A workplace at the NBI workshop.
image: Emma Naldal

The new compliance mechanism should last for over 100 years. But the sensitivity of the pendulum requires a number of other interventions.

A magnet is required in the floor, for example, to pull on the 130-kilogram steel ball so that the pendulum does not come to a halt. It is also necessary to have an outer plastic wall that straightens the movement of the pendulum and sends it back in the same direction.

»Without the corrections, a group of passers-by would be enough to shove the pendulum out of its trajectory,« says Clive Ellegaard.

In Paris, there is no magnet, but a custodian whose job it is to keep the pendulum going.

»We are all extremely happy to be here«

When you enter the workshop in the Universitetsparken campus area, you are greeted with the characteristic smell of oil and coffee. Words like quantum metrology, spectrograph and femtosecond vacuum chamber are everyday words.

The workshop has 18 employees divided into electronics and mechanics.

Creativity, high spirits, and collaboration are still alive and kicking here in spite of centralization, time registration, and financial management.

»We are all extremely happy to be here. And we are humbled that we can be part of cutting-edge research. The projects that we are involved in are at the forefront all the time. Like some fun story in a newspaper or on a television programme where something that we’ve made is driving around Mars. It’s a privilege, and a motivator,« says Dennis Wistisen.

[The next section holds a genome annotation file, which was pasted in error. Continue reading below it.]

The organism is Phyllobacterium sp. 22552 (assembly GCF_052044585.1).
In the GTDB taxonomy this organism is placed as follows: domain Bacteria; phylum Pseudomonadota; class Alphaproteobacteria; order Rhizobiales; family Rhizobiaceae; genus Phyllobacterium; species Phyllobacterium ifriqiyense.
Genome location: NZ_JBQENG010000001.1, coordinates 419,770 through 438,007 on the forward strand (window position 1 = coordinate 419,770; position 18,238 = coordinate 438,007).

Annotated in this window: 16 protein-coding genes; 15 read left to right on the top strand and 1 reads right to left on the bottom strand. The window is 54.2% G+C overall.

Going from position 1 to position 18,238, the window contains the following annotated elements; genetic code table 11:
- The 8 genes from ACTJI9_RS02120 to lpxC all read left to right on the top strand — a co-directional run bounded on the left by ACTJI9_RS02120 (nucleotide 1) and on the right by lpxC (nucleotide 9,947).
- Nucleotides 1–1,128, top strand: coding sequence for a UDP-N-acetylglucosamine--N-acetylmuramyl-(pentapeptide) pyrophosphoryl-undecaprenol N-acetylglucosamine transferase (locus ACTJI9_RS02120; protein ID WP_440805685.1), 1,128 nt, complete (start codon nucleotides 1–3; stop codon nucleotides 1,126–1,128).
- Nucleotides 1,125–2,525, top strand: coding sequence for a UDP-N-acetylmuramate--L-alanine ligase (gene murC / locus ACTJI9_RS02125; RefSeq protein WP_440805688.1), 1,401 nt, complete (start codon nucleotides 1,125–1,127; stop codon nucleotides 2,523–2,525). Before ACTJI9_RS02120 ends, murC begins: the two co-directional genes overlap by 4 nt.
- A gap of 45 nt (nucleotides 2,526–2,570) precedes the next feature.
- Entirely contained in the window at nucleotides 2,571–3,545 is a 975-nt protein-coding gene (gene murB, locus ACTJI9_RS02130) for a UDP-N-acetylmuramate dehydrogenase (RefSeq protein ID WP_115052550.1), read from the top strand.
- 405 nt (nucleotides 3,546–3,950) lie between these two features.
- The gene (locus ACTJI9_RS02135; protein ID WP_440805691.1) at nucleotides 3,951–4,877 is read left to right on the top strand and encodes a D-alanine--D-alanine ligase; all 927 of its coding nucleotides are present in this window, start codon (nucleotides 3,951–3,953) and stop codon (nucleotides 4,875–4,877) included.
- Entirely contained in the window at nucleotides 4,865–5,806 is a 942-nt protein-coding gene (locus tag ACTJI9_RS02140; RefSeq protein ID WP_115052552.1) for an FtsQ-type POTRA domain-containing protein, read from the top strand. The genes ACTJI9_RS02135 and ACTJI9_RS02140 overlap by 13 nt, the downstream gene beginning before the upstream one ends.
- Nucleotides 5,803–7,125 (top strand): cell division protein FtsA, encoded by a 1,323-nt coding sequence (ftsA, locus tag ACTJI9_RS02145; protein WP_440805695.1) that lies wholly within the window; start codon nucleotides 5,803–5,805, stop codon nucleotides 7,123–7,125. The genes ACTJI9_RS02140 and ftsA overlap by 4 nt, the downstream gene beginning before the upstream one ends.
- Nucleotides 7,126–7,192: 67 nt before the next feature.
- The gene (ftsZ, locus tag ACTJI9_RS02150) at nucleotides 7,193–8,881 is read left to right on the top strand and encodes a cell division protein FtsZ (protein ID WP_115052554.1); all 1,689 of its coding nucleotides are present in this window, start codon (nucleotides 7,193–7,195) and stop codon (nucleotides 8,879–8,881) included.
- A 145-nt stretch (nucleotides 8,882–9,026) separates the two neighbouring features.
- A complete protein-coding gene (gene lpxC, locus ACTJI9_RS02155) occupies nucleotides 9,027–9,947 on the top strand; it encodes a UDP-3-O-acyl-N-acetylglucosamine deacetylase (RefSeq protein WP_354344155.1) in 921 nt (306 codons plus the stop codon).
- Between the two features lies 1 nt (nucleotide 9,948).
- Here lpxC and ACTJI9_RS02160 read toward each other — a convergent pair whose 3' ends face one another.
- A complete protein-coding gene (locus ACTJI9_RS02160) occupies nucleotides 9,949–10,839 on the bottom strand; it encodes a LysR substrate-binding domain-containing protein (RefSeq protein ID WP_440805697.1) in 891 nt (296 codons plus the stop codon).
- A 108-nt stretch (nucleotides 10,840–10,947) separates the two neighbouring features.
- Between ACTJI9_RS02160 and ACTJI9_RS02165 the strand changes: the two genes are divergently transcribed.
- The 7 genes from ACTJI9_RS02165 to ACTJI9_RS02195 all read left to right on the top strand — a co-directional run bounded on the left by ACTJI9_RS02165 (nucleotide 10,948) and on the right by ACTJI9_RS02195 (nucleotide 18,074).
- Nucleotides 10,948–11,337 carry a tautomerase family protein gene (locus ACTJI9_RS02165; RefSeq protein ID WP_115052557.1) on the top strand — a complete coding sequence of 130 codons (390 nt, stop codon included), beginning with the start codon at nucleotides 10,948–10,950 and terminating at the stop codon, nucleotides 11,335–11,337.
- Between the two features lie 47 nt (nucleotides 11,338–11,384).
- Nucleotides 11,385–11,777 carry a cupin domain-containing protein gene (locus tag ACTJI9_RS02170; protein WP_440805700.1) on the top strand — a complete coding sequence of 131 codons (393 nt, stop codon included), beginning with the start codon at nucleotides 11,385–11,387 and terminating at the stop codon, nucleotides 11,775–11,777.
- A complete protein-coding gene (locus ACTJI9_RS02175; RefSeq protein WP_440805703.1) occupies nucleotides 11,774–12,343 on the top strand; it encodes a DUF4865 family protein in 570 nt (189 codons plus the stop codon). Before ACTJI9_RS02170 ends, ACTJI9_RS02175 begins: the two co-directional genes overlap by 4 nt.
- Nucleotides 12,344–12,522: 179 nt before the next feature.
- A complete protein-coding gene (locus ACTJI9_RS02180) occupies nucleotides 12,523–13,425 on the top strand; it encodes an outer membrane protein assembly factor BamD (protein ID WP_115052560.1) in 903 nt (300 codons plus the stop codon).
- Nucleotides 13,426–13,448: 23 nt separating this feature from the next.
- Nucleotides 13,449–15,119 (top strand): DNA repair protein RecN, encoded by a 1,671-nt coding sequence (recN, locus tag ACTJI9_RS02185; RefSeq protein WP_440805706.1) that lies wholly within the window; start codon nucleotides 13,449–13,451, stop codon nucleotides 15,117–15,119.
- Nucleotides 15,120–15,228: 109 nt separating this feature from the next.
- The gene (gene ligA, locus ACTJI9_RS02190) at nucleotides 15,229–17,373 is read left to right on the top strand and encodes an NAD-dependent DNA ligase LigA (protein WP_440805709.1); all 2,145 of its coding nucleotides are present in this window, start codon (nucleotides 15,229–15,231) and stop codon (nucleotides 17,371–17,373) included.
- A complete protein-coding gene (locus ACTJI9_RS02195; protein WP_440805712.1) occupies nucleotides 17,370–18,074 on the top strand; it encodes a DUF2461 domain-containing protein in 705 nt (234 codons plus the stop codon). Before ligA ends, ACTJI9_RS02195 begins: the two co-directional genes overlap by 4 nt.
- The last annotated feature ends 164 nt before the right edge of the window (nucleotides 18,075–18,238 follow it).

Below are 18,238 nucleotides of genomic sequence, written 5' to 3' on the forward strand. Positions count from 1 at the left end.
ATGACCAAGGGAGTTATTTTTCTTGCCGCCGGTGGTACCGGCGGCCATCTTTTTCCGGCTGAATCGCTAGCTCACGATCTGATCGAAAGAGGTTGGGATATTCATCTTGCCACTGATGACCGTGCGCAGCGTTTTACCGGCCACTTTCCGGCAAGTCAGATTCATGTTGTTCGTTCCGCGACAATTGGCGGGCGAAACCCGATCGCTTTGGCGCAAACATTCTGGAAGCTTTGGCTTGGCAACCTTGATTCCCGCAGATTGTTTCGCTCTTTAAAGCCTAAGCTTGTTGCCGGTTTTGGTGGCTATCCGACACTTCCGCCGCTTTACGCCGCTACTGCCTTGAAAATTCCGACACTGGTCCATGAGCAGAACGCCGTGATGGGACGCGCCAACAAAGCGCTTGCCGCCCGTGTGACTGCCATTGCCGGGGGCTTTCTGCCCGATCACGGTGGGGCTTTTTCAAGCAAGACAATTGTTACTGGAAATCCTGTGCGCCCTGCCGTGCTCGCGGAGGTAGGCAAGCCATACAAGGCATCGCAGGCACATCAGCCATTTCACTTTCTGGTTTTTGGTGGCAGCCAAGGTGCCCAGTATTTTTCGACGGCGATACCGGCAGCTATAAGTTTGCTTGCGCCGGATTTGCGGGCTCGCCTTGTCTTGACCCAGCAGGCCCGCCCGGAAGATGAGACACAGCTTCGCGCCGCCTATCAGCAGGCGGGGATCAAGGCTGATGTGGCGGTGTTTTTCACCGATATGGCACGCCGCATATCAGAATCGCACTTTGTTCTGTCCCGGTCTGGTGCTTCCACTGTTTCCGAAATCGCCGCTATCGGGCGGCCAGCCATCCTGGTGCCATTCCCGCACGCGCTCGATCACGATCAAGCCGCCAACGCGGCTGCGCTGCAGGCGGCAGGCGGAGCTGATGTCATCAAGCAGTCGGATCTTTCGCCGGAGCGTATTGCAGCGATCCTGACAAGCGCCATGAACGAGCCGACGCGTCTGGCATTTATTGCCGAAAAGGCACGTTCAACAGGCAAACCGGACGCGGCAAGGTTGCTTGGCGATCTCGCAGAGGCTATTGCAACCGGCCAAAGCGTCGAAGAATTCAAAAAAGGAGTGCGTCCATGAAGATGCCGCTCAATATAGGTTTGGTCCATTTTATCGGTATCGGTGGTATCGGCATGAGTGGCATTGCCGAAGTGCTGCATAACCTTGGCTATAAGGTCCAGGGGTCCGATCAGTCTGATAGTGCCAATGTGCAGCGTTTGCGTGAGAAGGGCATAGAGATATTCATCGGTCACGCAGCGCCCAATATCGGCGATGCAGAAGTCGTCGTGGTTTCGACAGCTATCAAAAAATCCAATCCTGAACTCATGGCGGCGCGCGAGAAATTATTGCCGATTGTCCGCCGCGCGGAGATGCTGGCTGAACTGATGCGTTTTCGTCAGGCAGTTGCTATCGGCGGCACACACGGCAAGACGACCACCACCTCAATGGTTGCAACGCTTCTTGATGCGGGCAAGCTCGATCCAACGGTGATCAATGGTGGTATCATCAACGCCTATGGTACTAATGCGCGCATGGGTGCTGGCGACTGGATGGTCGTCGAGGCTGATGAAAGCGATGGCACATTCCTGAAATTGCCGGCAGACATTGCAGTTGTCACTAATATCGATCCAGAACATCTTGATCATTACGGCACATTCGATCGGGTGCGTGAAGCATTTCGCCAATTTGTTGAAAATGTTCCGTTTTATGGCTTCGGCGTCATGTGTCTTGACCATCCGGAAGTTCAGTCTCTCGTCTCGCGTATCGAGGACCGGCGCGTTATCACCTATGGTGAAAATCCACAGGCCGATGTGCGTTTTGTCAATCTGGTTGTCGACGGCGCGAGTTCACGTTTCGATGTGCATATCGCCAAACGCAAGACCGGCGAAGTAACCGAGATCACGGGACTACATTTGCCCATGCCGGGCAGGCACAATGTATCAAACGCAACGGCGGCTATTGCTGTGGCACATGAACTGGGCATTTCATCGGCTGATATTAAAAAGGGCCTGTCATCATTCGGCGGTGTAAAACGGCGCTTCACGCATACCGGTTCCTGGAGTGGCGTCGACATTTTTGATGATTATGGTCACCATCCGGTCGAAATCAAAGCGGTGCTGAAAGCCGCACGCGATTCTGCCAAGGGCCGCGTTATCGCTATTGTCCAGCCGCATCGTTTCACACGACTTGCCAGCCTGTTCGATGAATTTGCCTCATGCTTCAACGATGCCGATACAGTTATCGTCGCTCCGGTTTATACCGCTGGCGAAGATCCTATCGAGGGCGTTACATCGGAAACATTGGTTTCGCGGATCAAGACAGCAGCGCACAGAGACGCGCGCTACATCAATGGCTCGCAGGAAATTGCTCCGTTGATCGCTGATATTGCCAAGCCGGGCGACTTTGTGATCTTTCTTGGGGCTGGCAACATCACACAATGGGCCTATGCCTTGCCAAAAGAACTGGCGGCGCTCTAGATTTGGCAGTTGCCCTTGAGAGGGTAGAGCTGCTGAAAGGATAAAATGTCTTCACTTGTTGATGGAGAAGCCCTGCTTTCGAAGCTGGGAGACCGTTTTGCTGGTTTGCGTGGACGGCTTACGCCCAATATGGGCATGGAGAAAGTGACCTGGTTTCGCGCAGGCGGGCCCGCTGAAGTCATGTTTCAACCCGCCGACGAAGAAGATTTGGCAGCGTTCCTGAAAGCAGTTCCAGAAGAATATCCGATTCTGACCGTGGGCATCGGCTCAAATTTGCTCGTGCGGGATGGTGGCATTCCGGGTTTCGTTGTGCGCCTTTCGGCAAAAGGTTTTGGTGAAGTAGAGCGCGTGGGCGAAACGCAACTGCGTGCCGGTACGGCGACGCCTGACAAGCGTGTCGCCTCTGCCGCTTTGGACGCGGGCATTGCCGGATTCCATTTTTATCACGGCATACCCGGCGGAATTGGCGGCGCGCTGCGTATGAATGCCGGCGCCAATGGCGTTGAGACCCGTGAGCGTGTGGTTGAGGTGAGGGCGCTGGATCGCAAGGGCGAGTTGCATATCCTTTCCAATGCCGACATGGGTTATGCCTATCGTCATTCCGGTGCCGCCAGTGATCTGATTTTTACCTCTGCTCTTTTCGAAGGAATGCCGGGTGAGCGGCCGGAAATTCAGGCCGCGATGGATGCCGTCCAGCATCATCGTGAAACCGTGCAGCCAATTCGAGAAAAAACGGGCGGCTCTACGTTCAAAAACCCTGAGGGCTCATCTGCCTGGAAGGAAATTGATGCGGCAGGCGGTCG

Thomas Hedegaard compares the workshop to a kitchen where the different chefs have different areas of expertise.

»You can do a lot with a knife, but you just can’t do everything. The more tools you have, the more – and the more fun – things you can do.«

When we got the grant, we were asked if it was a work of art. And I said yes

Clive Ellegaard, associate professor emeritus of physics

It has led the technicians to Greenland, China, Chile and CERN in Switzerland. But they are happiest in their daily lives at the workshop, where there is close collaboration with researchers and students, and where the tasks are never the same.

»If you’re in a machine factory, you never meet the end user. Then you’ve just made a gadget you’ve been told to make, without perhaps ever knowing what the gizmo was for. I think that’s the great thing about being here,« says Dennis Wistisen.

The researchers are dependent on the NBI workshop being able to produce the right measuring instruments. But the workshop is also dependent on the researchers’ specific knowledge and wild ideas, says Dennis Wistisen: